Sony VAIO Pro 13 Touch Ultrabook Review – Pre-Configured SATA PCIe SSD Far From Ideal

A few weeks back, we posted an article that stated our opinion of the new Apple MBA as being one of the top ultraportable laptops available today, and quite possibly, untouchable.  The backlash from Sony fans was amazing, many clearly noting that we hadn’t tested, or included, the new VAIO 13 Pro as a comparison system in that report…and they were right.  After looking into the VAIO Pro 13 specs a bit more closely, we felt that a definite contender had been excluded and, thanks to Sony, a VAIO Pro 13 was received for analysis not a week later.

Vaio Closed

In doing our background, we were impressed with the seemingly consistent accolades awarded to the VAIO Pro 13, many by top sites stating that this was an ‘Almost Perfect Notebook’. After all,  it has an IPS 1920×1080 screen, is worlds lightest 13″ ultra at only 2.37 lbs, and SSD performance of 1GB/s would qualify the VAIO Pro 13 as the worlds fastest ultra. Also knowing that  the VAIO Pro 13 contains the Samsung XP941 PCIe SSD that we had just reviewed, we believed that this ultrabook was well on it’s way to giving the MBA a run for its money.  In fact, our first impression was such that we had already  negotiated a price for retention of this ultrabook for future PCIe testing at TSSDR.

PRE-CONFIGURED UNITS MAY CONTAIN SLOWER SATA PCIE SSDS

Something not many people are aware of is that there are actually two physically different Sony VAIO Pro 13 ultrabook configurations being distributed, those that have been constructed for pre-configured sales and those for custom build.  Pre-configured configurations may use a SATA based PCIe SSD, while all custom builds use a much higher performing native PCIe SSD.  We were a bit confused as Sony was clearly advertising ‘PCIe solid state drive’ in its configurations worldwide, and even stating that the PCIe ‘booted-up faster, launched apps at lightning speeds and enjoy snappier overall performance capabilities versus a traditional mSATA SSD drive’  In the case of pre-configured SATA PCIe SSD systems, this marketing is incorrect.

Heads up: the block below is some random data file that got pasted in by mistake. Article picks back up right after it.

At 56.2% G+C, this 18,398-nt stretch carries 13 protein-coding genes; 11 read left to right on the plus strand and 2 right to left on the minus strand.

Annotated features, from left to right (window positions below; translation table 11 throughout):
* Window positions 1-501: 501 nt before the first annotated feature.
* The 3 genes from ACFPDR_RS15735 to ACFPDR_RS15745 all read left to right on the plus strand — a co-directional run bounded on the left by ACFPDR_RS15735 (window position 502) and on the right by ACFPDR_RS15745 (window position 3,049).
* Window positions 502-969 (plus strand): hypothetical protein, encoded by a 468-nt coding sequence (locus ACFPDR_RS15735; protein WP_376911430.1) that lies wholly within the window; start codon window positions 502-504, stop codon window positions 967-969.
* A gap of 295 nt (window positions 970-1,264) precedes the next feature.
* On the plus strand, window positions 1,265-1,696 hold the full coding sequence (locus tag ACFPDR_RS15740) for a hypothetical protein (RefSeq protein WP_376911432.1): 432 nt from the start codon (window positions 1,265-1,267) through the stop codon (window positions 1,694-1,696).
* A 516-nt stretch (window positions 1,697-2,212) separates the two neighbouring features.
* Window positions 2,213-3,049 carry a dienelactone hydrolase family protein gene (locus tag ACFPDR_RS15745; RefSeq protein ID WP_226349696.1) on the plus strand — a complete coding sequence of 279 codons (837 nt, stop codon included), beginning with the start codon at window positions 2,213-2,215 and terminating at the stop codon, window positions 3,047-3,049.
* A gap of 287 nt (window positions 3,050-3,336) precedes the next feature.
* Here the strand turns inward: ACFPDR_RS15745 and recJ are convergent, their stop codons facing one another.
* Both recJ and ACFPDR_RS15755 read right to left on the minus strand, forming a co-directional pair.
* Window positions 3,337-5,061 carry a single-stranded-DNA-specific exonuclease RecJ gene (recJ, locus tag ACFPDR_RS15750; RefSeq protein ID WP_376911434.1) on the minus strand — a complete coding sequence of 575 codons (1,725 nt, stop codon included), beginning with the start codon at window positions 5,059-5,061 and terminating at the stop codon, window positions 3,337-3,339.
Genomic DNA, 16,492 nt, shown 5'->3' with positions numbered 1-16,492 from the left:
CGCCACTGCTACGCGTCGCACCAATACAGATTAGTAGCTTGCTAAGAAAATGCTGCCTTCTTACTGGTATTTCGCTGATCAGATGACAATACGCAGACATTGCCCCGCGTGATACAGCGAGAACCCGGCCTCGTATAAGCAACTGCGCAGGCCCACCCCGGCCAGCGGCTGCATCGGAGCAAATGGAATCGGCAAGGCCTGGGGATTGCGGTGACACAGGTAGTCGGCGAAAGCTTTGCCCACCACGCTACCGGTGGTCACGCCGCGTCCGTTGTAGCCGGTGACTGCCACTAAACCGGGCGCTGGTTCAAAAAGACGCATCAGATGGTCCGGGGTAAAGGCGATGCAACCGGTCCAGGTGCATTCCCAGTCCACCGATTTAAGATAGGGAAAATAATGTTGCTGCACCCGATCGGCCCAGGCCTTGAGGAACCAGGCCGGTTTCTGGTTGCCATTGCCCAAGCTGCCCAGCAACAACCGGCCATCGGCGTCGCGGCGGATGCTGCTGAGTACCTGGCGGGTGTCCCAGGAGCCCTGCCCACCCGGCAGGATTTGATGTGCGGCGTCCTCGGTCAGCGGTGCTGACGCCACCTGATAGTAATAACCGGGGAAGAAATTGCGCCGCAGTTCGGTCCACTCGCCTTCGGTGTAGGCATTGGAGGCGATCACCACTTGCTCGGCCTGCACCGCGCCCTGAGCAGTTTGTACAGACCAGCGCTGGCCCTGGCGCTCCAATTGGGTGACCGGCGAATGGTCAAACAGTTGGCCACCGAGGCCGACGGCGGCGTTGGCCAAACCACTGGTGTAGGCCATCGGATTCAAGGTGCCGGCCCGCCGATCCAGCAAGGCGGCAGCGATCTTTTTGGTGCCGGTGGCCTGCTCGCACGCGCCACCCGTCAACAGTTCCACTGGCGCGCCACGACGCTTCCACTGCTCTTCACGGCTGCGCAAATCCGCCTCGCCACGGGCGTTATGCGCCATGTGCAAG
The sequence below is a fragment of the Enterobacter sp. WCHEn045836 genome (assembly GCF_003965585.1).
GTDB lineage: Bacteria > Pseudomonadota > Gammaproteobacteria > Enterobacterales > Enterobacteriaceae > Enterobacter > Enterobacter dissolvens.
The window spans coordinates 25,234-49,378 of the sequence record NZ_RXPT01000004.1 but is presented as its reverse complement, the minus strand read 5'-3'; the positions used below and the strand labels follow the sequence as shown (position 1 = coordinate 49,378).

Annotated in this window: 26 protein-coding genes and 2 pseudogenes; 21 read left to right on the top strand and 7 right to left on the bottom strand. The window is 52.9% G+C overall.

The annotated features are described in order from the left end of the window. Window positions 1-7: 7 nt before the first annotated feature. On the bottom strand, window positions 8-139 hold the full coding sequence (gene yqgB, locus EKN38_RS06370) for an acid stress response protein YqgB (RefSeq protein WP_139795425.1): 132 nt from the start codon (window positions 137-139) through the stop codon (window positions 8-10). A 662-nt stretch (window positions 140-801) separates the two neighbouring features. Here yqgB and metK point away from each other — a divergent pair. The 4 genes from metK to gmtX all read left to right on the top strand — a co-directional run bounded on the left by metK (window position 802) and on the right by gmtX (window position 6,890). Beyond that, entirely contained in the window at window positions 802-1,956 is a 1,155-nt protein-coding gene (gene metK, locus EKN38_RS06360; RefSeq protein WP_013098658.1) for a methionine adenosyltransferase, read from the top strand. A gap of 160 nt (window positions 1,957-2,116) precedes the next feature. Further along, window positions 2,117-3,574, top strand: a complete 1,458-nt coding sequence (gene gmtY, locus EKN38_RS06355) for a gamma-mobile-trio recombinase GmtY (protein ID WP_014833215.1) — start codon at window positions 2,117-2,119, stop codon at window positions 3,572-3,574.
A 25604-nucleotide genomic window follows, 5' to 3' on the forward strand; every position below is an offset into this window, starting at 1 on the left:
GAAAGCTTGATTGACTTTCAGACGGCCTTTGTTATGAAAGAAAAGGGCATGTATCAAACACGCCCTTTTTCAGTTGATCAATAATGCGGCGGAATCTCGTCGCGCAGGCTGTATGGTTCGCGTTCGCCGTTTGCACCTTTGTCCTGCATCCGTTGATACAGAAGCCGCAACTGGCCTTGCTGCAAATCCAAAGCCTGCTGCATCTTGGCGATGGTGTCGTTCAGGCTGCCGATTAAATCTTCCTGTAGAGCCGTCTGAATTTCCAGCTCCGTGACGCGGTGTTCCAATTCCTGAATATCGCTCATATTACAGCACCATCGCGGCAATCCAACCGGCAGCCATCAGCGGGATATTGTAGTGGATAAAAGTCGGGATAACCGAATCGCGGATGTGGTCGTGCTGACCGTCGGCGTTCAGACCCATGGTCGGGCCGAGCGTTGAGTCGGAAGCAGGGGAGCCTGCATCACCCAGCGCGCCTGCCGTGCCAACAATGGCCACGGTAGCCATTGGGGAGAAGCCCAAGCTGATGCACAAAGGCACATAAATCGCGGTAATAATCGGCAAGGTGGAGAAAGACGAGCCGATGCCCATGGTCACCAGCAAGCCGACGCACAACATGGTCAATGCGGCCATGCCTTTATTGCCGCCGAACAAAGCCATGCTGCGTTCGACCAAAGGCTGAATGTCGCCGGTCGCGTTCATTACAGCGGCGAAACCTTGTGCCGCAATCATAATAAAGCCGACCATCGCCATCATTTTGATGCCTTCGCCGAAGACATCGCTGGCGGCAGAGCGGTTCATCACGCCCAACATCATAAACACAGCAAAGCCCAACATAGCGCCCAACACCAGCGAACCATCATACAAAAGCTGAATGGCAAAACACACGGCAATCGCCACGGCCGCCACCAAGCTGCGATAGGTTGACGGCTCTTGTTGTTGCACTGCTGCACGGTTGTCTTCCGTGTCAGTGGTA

This situation affected us directly as the Sony VAIO Pro 13 we received from Sony was a pre-configured model and contains a SATA based PCIe SSD, actually resulting in lower performance than the previous gen mSATA configuration.  We spoke with Sony.  Sony marketing confirmed to us that pre-configured models may or may not contain a SATA PCIE SSDs and that one of Canada’s VAIO Pro 13 pre-configurations contain a SATA PCIe SSD.  Although Sony wouldn’t confirm such, we were well aware that there was no way to identify one configuration from the next.  We knew this because the system we received for evaluation is SATA PCIe SSD based.  The perfomance difference between both systems is significant.  Later in our report, we will provide actual performance metrics and speak further on the difference between configurations.

UPDATE:  VAIO Pro 13 Native M.2 PCIe Review Posted!

SPECIFICATIONS

Getting away from PCIe SSD performance for just a moment, Sony has definitely put alot of time and effort into making the Haswell based Sony VAIO Pro 13 one of the best ultrabooks on the market.  Measuring 12.68″ x 8.5 x .68″ and weighing a mere 2.34lbs, the VAIO Pro 13 takes its place on the podium as the lightest 13″ ultrabook in the world.  It is available in silver or black and constructed of very durable carbon fiber which provides flex that some like and some do not.  The screen is one of the first IPS ultra screens available and has a 1920 x 1080p touchscreen with TRILUMINOS display.